Book Review for “The English Wife” by Adrienne Chinn.
Summary: “VE Day 1945: As victory bells ring out across the country, war bride Ellie Burgess’ happiness is overshadowed by grief. Her charismatic Newfoundlander husband Thomas is still missing in action. Until a letter arrives explaining Thomas is back at home on the other side of the Atlantic recovering from his injuries. Travelling to a distant country to live with a man she barely knows is the bravest thing Ellie has ever had to do. But nothing can prepare her for the harsh realities of her new home… September 11th 2001: Sophie Parry is on a plane to New York on the most tragic day in the city’s history. While the world watches the news in horror, Sophie’s flight is rerouted to a tiny town in Newfoundland and she is forced to seek refuge with her estranged aunt Ellie. Determined to discover what it was that forced her family apart all those years ago, newfound secrets may change her life forever….”
Age: Adult; Genres: Literary Fiction – Romance, Women; Settings: Historical, Contemporary, Newfoundland, Norwich, England; Other Categories: Novel, Family Saga, Coming of Age.
First of all, I want to explain the title of this review. See, in Newfoundland, when tourists come, they call them CFAs – meaning that they “come from away.” Now, a few years ago I went to see the musical “Come from Away” which is about 9/11 and what happened when a whole bunch of airplanes on their way to New York were diverted to Newfoundland because of the terror attack. This is THE most amazing musical, and if you ever get a chance to see it, you MUST (well, I think you should). I’ve seen hundreds of musicals throughout my life and this one? This one is now my #1 favorite musical of ALL TIME. Granted, I cried from start to finish (and I’m tearing up just writing about it), but as they say OMG! Anyway, one section of this novel includes one person – Sophie, one of our two main protagonists – who ends up in Newfoundland on 9/11. Sophie knows she has an aunt living there, who she’s never met, and that is Ellie – our other main protagonist. So, as long as Sophie’s stuck on “the rock” as they call it, she decides to look Ellie up!
So, I’ll confess that yes, I started crying like a baby when I read the initial 9/11 sections, and I was certain that this was going to be an emotional rollercoaster for me. However, the parts about the CFAs being helped by the locals ended up being a very small part of the novel. The larger parts were how Ellie got from Norfolk to Newfoundland, and Sophie’s two visits – the accidental one on 9/11 and then the deliberate one ten years later. Regarding the former, it is all about the love story between Ellie and the Newfoundlander soldier Thomas, who was stationed in Norfolk during WWII. This means, of course, that we have multiple timelines in this novel, but I think that Chinn did a very nice job in balancing the two, and showing how each of them were necessary for the overall story.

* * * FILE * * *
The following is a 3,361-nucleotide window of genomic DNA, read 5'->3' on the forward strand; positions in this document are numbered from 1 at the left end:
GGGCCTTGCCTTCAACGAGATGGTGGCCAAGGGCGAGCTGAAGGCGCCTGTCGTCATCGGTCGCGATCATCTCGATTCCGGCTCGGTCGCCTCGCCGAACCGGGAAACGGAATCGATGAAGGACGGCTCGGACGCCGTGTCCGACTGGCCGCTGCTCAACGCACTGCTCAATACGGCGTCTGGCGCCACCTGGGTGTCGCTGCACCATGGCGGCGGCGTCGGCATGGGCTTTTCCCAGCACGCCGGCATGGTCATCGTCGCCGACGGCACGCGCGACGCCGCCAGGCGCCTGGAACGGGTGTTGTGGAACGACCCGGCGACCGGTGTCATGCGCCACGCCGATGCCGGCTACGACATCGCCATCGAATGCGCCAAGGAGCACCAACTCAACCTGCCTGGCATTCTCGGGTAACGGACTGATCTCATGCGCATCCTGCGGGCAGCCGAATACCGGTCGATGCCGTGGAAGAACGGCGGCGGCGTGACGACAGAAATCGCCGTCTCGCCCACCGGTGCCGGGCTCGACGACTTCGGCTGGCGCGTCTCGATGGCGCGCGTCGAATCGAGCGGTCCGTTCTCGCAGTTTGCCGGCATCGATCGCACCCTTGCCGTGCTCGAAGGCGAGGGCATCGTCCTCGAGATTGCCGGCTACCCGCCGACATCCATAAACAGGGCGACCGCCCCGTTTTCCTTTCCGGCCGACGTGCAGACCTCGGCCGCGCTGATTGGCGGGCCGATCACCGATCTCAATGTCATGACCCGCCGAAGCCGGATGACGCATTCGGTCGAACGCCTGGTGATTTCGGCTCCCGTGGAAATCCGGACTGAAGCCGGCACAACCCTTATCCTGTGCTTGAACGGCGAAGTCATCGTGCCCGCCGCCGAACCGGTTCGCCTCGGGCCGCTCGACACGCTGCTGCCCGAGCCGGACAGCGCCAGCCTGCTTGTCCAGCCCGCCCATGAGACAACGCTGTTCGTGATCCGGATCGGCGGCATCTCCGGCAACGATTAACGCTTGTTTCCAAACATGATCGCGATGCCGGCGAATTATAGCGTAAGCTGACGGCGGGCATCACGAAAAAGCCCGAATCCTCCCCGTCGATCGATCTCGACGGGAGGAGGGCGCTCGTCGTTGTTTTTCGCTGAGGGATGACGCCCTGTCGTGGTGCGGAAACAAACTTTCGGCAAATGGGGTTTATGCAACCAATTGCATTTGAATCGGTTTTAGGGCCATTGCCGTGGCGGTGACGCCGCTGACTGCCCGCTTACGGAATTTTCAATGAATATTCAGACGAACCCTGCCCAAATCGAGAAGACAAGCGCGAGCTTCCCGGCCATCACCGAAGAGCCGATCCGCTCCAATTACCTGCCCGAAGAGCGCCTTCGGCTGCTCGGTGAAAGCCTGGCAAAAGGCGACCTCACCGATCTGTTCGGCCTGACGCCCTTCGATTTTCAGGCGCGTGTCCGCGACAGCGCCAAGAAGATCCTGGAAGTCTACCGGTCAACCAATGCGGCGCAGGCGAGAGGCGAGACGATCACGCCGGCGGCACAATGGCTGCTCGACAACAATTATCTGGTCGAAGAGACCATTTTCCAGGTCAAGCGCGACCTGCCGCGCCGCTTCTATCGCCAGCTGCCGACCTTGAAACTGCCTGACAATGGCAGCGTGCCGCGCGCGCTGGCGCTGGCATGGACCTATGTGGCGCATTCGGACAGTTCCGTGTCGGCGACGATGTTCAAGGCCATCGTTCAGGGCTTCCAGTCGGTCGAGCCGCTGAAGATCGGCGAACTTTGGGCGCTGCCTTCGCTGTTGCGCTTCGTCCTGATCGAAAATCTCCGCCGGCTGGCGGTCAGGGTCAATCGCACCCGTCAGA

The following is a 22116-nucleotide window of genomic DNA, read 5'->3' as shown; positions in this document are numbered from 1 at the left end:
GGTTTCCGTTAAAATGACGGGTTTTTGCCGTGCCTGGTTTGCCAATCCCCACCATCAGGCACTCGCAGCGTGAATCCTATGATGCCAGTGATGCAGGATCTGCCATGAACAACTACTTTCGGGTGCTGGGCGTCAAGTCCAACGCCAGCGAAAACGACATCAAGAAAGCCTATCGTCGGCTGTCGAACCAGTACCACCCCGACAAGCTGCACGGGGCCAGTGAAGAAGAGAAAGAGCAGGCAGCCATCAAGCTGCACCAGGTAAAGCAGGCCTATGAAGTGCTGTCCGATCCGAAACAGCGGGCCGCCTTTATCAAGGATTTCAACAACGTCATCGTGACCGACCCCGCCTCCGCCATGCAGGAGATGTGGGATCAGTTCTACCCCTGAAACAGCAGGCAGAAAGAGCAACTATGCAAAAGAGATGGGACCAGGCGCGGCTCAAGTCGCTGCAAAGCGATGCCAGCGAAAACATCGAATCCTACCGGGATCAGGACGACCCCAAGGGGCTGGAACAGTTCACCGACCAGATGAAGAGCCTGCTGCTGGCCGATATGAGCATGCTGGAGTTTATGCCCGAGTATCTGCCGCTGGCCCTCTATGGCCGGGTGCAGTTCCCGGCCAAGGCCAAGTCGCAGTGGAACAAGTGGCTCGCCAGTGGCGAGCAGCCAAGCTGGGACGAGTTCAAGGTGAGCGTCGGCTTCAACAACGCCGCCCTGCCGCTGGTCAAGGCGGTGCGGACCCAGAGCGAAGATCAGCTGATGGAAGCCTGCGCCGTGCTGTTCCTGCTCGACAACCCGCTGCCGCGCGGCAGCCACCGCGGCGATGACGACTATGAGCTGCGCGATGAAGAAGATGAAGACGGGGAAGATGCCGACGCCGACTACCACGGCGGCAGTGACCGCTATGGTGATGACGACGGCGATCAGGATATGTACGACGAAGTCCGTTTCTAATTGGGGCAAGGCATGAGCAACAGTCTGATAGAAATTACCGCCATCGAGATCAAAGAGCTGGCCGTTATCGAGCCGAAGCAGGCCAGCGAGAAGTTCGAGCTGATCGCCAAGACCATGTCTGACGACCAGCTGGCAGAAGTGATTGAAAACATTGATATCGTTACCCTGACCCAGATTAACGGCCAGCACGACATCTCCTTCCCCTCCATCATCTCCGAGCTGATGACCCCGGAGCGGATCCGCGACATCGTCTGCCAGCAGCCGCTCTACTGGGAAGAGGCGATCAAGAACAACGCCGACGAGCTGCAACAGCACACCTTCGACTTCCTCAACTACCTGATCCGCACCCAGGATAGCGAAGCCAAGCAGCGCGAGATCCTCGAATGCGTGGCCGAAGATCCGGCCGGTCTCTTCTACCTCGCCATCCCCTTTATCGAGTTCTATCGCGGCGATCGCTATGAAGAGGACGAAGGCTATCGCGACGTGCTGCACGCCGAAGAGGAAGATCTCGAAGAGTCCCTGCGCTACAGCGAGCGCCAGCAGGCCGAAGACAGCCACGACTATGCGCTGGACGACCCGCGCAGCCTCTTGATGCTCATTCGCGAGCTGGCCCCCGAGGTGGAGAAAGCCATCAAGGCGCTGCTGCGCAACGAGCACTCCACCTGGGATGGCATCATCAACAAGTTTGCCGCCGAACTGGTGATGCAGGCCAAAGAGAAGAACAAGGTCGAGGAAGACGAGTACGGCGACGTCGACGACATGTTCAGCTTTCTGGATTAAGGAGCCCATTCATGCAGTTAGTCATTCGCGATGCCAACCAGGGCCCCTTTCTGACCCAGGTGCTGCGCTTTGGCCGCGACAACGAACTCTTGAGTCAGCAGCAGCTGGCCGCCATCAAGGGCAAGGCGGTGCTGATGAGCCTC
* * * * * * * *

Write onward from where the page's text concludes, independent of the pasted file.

After the emotional parts were finished (too soon, if you ask me, but no matter), I have to say that what I liked the best about this book was how Chinn developed these two female characters. Both of them were highly independent, and talented people, driven by their own singular motivations regarding how they wanted to live their lives, even if that upset or angered others. During the war, Ellie quits art school to work with the fire brigade as part of the war effort. Later, in Newfoundland, Ellie makes her way using her art, sheer tenacity, and with a little help (sometimes too little) from her community and friends. Sophie is a workaholic architect, getting close to her dream of becoming a full partner in a prestigious firm, climbing the ladder with both her talent and her assertive personality. We come to love and admire both of these women. Furthermore, Chinn’s wide cast of lesser characters are both believable and unique – some of which we love, some we hate, and others we laugh at or pity. They’re all honest and alive, and Chinn makes sure that we know where each of them fits into her story.
The truth is, that while all this is fantastic, this really is a love story – or two love stories, to be precise. The fact that Chinn was able to make the lives of these two women about more than just romance is fully to Chinn’s credit. Otherwise, I might have given up on this novel, to be honest. I think my regular readers know full well that I cannot abide a woman whose whole purpose in life is to find a husband she can swoon over. While both Ellie and Sophie do end up with some ardor as well as a touch of angst, they’re more than just their relationships, which I truly appreciated. However, I’m not sure I totally appreciated the unusual, and only partially surprising, ending to this story (sorry, no spoilers). I’m also sorry there wasn’t more about the events of 9/11, which were the parts that truly touched my heart. This is why I think this novel is really very good, with believable and sympathetic characters, an interesting plot, and it is beautifully written. It is a touch too romantic for my taste, but it still deserves my warm recommendation with a solid four out of five stars.
One More Chapter released “The English Wife” by Adrienne Chinn on February 16, 2021. This book is available (via the following affiliate links) from Amazon, Waterstones, WHSmith, Foyles, The Book Depository (free worldwide delivery), Walmart (Kobo) US (eBooks and audiobooks), the website eBooks.com, iTunes (iBooks and audiobooks), new or used from Alibris, used from Better World Books (promoting libraries and world literary), as well as from as well as from Bookshop.org and UK.Bookshop (to support independent bookshops, especially during the COVID-19 pandemic) or an IndieBound store near you. I would like to thank the publishers for sending me an ARC of this novel via Edelweiss.